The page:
Interesting dillema?

My Dad brought up the point that in Egypt, we have a democratically elected president who was deposed by the military.

Now, on the one hand, he did not turn out to be the type of president that the people who elected him thought he would be.Many wish that they had made another choice.

On the other hand, he was deposed by the military, in what is a blatant coup. Not sure how their country is gonna turn out right now.

So we have the military deposing a legally and democratically elected choice of the people. Even though he is now unpopular.

Yet the military is clearly doing the popular thing.

So who is in the right? The majority of the people are apparently happy that Morsi is no longer in power…..Yet the people who oppose the “regime change” are correct that this is an illegal act. Unconstitutional.

What if it had happened here in the US?? What if, after the 2012 elections, a cabal of generals had chosen to take power? That would have met approval of many (myself included…sorta), but it would be illegal. And UnConstitutional.

Where would you have taken your stand? If you read this blog often, then you likely believe in the Constitution…..and the rule of law.

Would you oppose the military? Stand behind Obama? Fight for the constitutionally (and legally) elected leader? Or join the revolution? (I wouldn’t unzip for Obama if his teeth were on fire, but…..)

If you join the revolution, what does that say about your commitment to the Constitution?

Tough choice, innit?

Same for the Egyptians.

Really, Morsi is just Obama writ large.

Who is right here? Bad president who is legally elected, or do you trash the Constitution?

4 thoughts on “Interesting dillema?

  1. The problem is that I can't recall a single military coup that resulted in MORE freedom.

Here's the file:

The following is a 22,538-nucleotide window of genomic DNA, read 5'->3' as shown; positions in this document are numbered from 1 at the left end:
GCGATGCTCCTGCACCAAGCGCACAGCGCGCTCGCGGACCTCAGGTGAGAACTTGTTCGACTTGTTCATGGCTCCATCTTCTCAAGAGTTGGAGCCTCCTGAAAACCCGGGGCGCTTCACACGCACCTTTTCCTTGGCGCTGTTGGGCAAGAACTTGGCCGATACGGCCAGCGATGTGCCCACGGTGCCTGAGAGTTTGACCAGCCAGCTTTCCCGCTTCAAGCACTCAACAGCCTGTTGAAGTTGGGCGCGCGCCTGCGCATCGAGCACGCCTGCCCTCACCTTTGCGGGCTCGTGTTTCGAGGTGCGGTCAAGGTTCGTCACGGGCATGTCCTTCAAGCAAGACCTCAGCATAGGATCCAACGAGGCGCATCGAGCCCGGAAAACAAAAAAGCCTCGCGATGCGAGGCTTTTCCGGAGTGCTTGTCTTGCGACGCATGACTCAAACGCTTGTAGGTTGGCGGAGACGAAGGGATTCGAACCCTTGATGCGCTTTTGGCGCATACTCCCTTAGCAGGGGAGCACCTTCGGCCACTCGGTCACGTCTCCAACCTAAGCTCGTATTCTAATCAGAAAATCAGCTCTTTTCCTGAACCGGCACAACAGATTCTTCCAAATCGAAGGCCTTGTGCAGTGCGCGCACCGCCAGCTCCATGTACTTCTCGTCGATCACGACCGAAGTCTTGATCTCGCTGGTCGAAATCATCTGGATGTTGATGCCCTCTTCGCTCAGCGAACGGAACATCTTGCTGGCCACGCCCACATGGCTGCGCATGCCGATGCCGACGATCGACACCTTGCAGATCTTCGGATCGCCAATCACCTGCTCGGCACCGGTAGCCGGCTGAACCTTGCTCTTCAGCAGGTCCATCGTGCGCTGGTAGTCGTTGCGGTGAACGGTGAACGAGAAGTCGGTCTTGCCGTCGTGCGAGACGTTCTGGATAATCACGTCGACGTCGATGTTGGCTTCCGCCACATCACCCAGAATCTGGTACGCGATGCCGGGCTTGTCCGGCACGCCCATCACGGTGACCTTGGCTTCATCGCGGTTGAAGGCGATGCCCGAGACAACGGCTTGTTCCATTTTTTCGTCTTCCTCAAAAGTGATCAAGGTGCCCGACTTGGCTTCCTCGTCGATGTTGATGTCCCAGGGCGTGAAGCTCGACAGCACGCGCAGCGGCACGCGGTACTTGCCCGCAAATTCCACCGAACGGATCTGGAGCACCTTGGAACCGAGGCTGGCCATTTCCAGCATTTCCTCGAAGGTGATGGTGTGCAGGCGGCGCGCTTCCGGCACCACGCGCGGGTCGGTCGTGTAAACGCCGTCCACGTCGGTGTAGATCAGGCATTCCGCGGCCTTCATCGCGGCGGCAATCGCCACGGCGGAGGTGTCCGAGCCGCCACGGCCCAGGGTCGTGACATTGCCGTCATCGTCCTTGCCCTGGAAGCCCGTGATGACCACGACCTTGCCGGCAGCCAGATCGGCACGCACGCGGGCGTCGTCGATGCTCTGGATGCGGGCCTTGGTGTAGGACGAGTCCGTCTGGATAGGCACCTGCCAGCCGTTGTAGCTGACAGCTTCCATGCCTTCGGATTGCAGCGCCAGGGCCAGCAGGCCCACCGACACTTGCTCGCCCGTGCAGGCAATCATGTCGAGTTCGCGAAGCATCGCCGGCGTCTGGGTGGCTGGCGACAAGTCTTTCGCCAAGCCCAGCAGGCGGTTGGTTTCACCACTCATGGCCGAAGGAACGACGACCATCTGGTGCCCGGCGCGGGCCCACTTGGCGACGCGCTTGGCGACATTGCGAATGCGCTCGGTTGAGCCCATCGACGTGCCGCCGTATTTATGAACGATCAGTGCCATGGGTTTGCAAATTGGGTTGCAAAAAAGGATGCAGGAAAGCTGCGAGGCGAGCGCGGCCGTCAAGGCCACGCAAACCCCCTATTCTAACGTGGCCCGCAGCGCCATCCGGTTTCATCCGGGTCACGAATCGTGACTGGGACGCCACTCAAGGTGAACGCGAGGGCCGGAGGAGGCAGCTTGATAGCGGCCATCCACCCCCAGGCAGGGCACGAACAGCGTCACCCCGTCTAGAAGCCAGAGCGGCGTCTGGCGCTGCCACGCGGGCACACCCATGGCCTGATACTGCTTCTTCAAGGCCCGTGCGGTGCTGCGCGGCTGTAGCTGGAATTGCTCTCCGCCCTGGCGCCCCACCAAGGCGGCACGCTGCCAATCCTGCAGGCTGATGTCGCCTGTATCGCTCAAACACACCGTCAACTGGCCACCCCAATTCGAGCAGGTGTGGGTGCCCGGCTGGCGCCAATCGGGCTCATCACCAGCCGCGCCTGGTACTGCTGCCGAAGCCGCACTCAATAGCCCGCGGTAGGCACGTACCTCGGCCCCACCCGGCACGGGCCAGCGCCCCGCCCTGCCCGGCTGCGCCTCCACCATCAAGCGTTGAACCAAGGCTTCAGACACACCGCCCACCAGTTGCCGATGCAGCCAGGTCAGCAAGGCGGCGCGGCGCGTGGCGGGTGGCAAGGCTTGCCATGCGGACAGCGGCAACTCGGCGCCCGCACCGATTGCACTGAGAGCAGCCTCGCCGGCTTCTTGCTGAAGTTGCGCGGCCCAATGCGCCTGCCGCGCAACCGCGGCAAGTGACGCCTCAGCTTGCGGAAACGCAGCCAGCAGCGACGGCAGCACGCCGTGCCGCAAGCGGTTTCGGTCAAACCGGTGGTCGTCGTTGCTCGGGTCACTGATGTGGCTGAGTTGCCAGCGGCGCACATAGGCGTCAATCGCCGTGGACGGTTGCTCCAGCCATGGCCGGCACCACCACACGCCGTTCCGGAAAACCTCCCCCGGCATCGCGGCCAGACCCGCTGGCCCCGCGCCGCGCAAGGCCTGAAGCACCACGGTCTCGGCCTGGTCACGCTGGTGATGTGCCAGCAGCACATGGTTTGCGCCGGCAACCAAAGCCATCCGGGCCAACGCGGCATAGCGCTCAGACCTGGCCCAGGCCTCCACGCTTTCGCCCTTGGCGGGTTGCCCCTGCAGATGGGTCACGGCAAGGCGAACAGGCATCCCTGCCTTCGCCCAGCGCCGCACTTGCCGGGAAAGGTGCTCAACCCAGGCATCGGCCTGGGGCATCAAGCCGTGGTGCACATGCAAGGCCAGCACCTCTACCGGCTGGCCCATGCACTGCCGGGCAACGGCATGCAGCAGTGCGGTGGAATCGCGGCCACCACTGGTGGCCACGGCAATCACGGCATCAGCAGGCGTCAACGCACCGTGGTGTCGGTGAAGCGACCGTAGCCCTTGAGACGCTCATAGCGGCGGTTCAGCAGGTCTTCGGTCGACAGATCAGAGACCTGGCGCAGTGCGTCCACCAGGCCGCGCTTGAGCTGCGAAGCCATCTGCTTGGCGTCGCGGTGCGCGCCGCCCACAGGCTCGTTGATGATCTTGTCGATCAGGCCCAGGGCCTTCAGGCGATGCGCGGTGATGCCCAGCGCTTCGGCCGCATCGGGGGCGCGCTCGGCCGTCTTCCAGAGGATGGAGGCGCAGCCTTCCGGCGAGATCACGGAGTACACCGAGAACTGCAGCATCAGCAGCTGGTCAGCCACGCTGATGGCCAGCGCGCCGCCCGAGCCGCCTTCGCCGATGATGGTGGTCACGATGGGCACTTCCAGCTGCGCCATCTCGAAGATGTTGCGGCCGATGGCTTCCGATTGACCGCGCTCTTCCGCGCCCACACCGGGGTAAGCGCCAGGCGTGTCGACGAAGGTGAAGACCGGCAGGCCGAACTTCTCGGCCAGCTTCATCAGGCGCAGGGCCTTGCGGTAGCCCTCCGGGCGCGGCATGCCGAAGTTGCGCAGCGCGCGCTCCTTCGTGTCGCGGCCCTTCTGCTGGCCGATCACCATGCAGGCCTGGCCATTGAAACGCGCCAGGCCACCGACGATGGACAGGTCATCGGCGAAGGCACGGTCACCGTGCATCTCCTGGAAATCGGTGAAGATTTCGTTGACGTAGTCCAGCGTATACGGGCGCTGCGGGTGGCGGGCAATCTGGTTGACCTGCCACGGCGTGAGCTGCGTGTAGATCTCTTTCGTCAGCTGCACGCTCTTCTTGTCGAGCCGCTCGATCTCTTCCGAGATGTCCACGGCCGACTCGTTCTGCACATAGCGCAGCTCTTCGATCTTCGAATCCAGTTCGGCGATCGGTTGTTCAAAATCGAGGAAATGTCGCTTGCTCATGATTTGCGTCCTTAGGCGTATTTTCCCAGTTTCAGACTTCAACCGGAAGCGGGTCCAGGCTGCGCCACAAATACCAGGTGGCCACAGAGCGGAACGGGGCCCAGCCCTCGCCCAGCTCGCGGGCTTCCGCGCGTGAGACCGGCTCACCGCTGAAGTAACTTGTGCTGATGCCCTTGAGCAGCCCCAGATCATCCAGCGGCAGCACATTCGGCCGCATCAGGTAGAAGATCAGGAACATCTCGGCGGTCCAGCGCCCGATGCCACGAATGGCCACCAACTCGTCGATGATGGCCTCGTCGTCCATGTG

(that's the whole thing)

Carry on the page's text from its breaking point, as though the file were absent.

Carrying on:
2. +1 on divemedic, and it's interesting to watch the pols scramble in DC… Bottom line, by definition, this IS a coup; which by US law triggers a cut off of funding to Egypt. But that ain't happening…

  3. If it were me, I would stand with the current, standing Pres. of the US. The Constitution is the law of the land. Other laws are ALSO in place, ones that I very much agree with. Posse Comitatus comes to mind… yeah, DC is a federal enclave, but the military is not to be used for police purposes, and deposing a sitting President would (IMO) be a police duty, even if it's Federal police.

    The exception that I can envision is if a sitting President himself violates the Constitution in a bid to remain in power beyond what the law allows. In that case… cut him ear to ear.

  4. Egypt is different than the US. Morsi essentially suspended their Constitution, dismissed most of their judges, and instituted his own set of laws based on Sharia.

    The military is one of the most respected institutions in the country. Most of the population supports the move to depose Morsi because he was moving in much the same direction as Mubarek, with the exception that he was pushing to renew conflict with Israel, support Islamic radicals in Syria, and of course killing the already fragile economy in the country.

    With luck, the Egyptian people will get a do over on the election.

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